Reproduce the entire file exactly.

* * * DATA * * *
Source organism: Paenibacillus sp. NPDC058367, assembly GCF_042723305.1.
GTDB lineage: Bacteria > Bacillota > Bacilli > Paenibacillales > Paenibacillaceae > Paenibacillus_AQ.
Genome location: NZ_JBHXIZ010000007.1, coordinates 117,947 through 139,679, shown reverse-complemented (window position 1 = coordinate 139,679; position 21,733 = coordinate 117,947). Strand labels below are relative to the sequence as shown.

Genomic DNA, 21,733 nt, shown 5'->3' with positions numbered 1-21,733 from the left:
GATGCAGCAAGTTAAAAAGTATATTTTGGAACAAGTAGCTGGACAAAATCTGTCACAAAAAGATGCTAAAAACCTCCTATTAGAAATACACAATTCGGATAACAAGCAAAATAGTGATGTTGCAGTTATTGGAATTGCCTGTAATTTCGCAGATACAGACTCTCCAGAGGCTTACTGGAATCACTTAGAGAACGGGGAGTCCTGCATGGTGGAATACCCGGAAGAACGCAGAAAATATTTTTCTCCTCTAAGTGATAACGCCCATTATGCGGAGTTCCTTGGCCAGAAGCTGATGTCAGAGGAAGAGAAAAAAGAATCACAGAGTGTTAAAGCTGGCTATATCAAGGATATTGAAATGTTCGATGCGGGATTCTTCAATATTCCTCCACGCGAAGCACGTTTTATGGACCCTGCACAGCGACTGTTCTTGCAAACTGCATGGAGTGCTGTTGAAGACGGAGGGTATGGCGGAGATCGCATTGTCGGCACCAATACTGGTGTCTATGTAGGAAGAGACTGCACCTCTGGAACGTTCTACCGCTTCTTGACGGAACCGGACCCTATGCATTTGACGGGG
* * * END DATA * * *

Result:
Source organism: Paenibacillus sp. NPDC058367, assembly GCF_042723305.1.
GTDB lineage: Bacteria > Bacillota > Bacilli > Paenibacillales > Paenibacillaceae > Paenibacillus_AQ.
Genome location: NZ_JBHXIZ010000007.1, coordinates 117,947 through 139,679, shown reverse-complemented (window position 1 = coordinate 139,679; position 21,733 = coordinate 117,947). Strand labels below are relative to the sequence as shown.

Genomic DNA, 21,733 nt, shown 5'->3' with positions numbered 1-21,733 from the left:
GATGCAGCAAGTTAAAAAGTATATTTTGGAACAAGTAGCTGGACAAAATCTGTCACAAAAAGATGCTAAAAACCTCCTATTAGAAATACACAATTCGGATAACAAGCAAAATAGTGATGTTGCAGTTATTGGAATTGCCTGTAATTTCGCAGATACAGACTCTCCAGAGGCTTACTGGAATCACTTAGAGAACGGGGAGTCCTGCATGGTGGAATACCCGGAAGAACGCAGAAAATATTTTTCTCCTCTAAGTGATAACGCCCATTATGCGGAGTTCCTTGGCCAGAAGCTGATGTCAGAGGAAGAGAAAAAAGAATCACAGAGTGTTAAAGCTGGCTATATCAAGGATATTGAAATGTTCGATGCGGGATTCTTCAATATTCCTCCACGCGAAGCACGTTTTATGGACCCTGCACAGCGACTGTTCTTGCAAACTGCATGGAGTGCTGTTGAAGACGGAGGGTATGGCGGAGATCGCATTGTCGGCACCAATACTGGTGTCTATGTAGGAAGAGACTGCACCTCTGGAACGTTCTACCGCTTCTTGACGGAACCGGACCCTATGCATTTGACGGGG